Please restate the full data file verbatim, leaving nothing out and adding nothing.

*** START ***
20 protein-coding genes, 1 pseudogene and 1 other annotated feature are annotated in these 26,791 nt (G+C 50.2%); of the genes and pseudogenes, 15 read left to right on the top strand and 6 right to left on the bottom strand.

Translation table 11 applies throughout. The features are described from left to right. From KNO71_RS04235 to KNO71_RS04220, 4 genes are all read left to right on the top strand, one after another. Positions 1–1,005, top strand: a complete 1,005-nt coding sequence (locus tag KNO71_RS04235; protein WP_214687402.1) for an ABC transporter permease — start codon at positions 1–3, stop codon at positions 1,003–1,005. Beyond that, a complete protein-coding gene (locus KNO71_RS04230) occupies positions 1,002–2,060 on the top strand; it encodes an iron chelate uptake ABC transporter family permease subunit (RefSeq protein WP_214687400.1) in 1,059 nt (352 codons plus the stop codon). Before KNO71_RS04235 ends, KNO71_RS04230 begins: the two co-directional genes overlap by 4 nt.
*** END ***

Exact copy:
20 protein-coding genes, 1 pseudogene and 1 other annotated feature are annotated in these 26,791 nt (G+C 50.2%); of the genes and pseudogenes, 15 read left to right on the top strand and 6 right to left on the bottom strand.

Translation table 11 applies throughout. The features are described from left to right. From KNO71_RS04235 to KNO71_RS04220, 4 genes are all read left to right on the top strand, one after another. Positions 1–1,005, top strand: a complete 1,005-nt coding sequence (locus tag KNO71_RS04235; protein WP_214687402.1) for an ABC transporter permease — start codon at positions 1–3, stop codon at positions 1,003–1,005. Beyond that, a complete protein-coding gene (locus KNO71_RS04230) occupies positions 1,002–2,060 on the top strand; it encodes an iron chelate uptake ABC transporter family permease subunit (RefSeq protein WP_214687400.1) in 1,059 nt (352 codons plus the stop codon). Before KNO71_RS04235 ends, KNO71_RS04230 begins: the two co-directional genes overlap by 4 nt.